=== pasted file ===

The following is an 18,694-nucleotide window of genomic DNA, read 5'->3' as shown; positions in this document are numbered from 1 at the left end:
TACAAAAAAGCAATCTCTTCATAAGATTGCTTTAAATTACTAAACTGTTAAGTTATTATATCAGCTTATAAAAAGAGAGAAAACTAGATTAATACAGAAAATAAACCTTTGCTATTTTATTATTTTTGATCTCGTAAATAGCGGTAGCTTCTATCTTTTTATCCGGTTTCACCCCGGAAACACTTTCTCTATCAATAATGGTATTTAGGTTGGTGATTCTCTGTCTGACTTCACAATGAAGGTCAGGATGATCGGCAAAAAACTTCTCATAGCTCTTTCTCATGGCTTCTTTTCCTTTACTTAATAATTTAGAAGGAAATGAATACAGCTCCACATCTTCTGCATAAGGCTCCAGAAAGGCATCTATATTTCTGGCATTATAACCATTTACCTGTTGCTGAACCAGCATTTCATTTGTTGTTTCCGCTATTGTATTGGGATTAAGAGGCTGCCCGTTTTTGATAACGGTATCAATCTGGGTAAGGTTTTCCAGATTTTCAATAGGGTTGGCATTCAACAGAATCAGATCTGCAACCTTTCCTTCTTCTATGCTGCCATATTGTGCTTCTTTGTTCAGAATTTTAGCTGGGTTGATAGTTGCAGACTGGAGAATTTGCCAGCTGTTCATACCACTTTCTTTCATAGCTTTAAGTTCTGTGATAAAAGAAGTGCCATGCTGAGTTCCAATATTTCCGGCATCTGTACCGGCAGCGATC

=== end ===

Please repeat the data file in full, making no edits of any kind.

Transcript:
The following is an 18,694-nucleotide window of genomic DNA, read 5'->3' as shown; positions in this document are numbered from 1 at the left end:
TACAAAAAAGCAATCTCTTCATAAGATTGCTTTAAATTACTAAACTGTTAAGTTATTATATCAGCTTATAAAAAGAGAGAAAACTAGATTAATACAGAAAATAAACCTTTGCTATTTTATTATTTTTGATCTCGTAAATAGCGGTAGCTTCTATCTTTTTATCCGGTTTCACCCCGGAAACACTTTCTCTATCAATAATGGTATTTAGGTTGGTGATTCTCTGTCTGACTTCACAATGAAGGTCAGGATGATCGGCAAAAAACTTCTCATAGCTCTTTCTCATGGCTTCTTTTCCTTTACTTAATAATTTAGAAGGAAATGAATACAGCTCCACATCTTCTGCATAAGGCTCCAGAAAGGCATCTATATTTCTGGCATTATAACCATTTACCTGTTGCTGAACCAGCATTTCATTTGTTGTTTCCGCTATTGTATTGGGATTAAGAGGCTGCCCGTTTTTGATAACGGTATCAATCTGGGTAAGGTTTTCCAGATTTTCAATAGGGTTGGCATTCAACAGAATCAGATCTGCAACCTTTCCTTCTTCTATGCTGCCATATTGTGCTTCTTTGTTCAGAATTTTAGCTGGGTTGATAGTTGCAGACTGGAGAATTTGCCAGCTGTTCATACCACTTTCTTTCATAGCTTTAAGTTCTGTGATAAAAGAAGTGCCATGCTGAGTTCCAATATTTCCGGCATCTGTACCGGCAGCGATC